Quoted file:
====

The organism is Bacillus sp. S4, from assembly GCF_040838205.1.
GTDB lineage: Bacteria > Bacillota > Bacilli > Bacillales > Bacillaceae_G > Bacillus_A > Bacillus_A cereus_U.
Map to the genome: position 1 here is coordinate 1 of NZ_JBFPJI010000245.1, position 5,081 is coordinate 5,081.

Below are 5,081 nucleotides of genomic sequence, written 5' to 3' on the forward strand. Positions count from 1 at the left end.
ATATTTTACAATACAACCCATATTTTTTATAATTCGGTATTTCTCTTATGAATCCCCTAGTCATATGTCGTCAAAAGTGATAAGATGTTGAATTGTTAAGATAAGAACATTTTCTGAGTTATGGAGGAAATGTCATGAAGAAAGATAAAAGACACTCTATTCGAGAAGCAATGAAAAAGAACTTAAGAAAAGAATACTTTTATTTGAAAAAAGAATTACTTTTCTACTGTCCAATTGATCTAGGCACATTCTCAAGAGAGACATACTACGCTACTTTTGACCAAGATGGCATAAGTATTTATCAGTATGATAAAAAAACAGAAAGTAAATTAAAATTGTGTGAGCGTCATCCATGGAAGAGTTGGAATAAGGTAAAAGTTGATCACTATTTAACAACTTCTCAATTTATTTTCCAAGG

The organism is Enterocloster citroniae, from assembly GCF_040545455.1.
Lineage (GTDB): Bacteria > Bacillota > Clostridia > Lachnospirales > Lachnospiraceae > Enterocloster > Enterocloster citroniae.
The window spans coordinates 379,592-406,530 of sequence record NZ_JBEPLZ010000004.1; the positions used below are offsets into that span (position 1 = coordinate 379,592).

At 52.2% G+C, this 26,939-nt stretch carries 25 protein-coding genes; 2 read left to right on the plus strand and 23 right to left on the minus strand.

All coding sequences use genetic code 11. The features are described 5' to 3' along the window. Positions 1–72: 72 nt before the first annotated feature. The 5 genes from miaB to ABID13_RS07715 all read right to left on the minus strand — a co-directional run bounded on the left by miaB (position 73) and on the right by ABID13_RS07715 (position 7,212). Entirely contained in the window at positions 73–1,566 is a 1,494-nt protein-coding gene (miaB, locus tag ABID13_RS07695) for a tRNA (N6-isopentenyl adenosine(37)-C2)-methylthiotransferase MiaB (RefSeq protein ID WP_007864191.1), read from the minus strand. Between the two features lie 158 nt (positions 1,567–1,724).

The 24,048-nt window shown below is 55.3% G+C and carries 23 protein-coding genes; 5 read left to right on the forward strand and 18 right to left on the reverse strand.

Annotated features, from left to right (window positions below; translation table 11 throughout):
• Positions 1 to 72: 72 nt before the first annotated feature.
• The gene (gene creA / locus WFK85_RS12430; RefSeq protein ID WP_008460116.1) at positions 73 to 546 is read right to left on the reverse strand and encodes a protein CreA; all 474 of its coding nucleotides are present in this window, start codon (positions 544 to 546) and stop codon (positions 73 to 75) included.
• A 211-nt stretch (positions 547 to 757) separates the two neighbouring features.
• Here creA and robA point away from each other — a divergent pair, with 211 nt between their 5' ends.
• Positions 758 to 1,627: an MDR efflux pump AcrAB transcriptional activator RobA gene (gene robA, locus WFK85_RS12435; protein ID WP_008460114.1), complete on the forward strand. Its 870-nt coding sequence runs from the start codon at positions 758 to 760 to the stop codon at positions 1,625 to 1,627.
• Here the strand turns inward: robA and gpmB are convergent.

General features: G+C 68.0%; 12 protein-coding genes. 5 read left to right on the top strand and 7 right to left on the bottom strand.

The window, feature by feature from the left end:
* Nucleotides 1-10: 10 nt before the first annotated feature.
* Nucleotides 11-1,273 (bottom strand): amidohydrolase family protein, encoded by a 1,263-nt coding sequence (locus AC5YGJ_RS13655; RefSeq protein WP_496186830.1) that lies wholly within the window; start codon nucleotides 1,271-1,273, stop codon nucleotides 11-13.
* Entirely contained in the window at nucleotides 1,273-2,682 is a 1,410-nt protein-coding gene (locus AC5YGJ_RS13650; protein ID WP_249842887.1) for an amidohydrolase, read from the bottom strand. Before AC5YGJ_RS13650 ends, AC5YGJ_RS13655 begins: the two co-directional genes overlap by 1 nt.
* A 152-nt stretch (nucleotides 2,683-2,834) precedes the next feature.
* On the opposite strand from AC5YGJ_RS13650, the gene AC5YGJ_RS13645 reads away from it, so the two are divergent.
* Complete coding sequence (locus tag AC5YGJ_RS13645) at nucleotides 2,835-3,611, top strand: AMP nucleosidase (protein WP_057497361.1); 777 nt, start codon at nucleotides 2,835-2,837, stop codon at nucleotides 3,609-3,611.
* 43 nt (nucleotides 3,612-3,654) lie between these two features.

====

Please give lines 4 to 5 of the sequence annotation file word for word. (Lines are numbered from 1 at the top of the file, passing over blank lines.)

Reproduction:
Below are 5,081 nucleotides of genomic sequence, written 5' to 3' on the forward strand. Positions count from 1 at the left end.
ATATTTTACAATACAACCCATATTTTTTATAATTCGGTATTTCTCTTATGAATCCCCTAGTCATATGTCGTCAAAAGTGATAAGATGTTGAATTGTTAAGATAAGAACATTTTCTGAGTTATGGAGGAAATGTCATGAAGAAAGATAAAAGACACTCTATTCGAGAAGCAATGAAAAAGAACTTAAGAAAAGAATACTTTTATTTGAAAAAAGAATTACTTTTCTACTGTCCAATTGATCTAGGCACATTCTCAAGAGAGACATACTACGCTACTTTTGACCAAGATGGCATAAGTATTTATCAGTATGATAAAAAAACAGAAAGTAAATTAAAATTGTGTGAGCGTCATCCATGGAAGAGTTGGAATAAGGTAAAAGTTGATCACTATTTAACAACTTCTCAATTTATTTTCCAAGG